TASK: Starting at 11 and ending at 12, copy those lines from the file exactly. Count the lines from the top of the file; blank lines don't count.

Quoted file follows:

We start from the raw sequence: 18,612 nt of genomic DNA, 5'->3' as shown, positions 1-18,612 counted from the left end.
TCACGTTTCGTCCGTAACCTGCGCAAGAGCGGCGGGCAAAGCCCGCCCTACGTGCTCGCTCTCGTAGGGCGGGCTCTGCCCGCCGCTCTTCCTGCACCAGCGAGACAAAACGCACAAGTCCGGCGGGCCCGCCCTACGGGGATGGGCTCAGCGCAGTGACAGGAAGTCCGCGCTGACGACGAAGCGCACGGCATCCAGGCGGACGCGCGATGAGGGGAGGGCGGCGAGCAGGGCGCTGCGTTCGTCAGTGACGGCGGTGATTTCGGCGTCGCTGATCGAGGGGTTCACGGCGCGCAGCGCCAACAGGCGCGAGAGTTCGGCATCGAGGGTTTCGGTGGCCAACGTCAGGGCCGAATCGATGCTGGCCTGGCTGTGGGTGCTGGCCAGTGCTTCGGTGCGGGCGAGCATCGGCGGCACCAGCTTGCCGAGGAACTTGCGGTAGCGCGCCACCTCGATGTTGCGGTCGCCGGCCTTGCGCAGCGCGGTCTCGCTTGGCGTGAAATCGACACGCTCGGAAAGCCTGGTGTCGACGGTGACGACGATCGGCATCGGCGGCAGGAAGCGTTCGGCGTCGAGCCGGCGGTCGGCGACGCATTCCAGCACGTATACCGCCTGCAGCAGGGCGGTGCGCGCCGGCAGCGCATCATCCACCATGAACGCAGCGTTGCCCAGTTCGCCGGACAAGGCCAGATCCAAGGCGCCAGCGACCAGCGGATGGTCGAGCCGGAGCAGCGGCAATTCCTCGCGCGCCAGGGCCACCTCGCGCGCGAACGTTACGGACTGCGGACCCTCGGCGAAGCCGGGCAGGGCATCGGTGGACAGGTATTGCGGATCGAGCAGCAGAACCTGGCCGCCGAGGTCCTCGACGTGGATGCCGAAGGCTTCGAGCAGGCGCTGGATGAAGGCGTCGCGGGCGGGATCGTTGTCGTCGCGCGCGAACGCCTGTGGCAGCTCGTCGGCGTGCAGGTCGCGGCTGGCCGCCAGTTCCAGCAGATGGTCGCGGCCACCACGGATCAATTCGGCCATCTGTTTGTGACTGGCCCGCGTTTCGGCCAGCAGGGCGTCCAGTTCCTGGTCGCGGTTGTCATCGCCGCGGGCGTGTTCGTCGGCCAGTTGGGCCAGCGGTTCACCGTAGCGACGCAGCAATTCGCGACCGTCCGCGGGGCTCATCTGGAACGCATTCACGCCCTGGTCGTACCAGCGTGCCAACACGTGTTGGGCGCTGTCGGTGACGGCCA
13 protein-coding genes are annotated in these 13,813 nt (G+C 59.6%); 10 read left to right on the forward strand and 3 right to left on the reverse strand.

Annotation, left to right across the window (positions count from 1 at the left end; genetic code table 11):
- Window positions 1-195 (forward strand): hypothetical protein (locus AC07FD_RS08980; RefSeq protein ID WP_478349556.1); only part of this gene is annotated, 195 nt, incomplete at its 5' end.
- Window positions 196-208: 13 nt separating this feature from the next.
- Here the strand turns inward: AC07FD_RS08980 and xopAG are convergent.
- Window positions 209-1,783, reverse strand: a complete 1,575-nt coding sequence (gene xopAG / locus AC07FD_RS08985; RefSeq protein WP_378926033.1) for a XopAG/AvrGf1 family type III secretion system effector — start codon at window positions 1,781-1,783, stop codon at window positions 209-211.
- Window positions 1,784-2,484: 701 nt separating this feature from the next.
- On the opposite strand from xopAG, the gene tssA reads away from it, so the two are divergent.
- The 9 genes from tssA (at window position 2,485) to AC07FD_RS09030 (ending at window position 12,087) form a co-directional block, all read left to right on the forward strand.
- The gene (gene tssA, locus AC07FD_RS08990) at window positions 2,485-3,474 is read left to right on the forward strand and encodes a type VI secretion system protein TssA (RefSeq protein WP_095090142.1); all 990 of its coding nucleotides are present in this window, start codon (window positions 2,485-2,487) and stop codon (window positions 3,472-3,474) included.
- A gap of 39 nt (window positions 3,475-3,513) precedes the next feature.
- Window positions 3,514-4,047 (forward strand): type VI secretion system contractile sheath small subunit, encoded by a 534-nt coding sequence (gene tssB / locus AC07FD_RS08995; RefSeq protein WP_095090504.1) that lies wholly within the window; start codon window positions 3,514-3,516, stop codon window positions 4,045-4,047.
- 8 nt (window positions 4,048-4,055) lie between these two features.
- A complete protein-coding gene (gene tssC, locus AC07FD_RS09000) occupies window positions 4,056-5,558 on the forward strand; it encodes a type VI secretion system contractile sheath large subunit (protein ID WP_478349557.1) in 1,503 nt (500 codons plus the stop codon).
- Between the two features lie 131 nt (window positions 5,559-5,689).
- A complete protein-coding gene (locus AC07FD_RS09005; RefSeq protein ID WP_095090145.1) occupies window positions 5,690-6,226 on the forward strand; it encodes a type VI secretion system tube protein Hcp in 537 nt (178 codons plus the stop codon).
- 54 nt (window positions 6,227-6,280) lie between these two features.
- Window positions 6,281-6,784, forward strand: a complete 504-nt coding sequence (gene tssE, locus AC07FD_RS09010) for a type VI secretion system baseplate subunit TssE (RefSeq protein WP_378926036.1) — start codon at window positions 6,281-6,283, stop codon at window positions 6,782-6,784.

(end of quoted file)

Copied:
- The 9 genes from tssA (at window position 2,485) to AC07FD_RS09030 (ending at window position 12,087) form a co-directional block, all read left to right on the forward strand.
- The gene (gene tssA, locus AC07FD_RS08990) at window positions 2,485-3,474 is read left to right on the forward strand and encodes a type VI secretion system protein TssA (RefSeq protein WP_095090142.1); all 990 of its coding nucleotides are present in this window, start codon (window positions 2,485-2,487) and stop codon (window positions 3,472-3,474) included.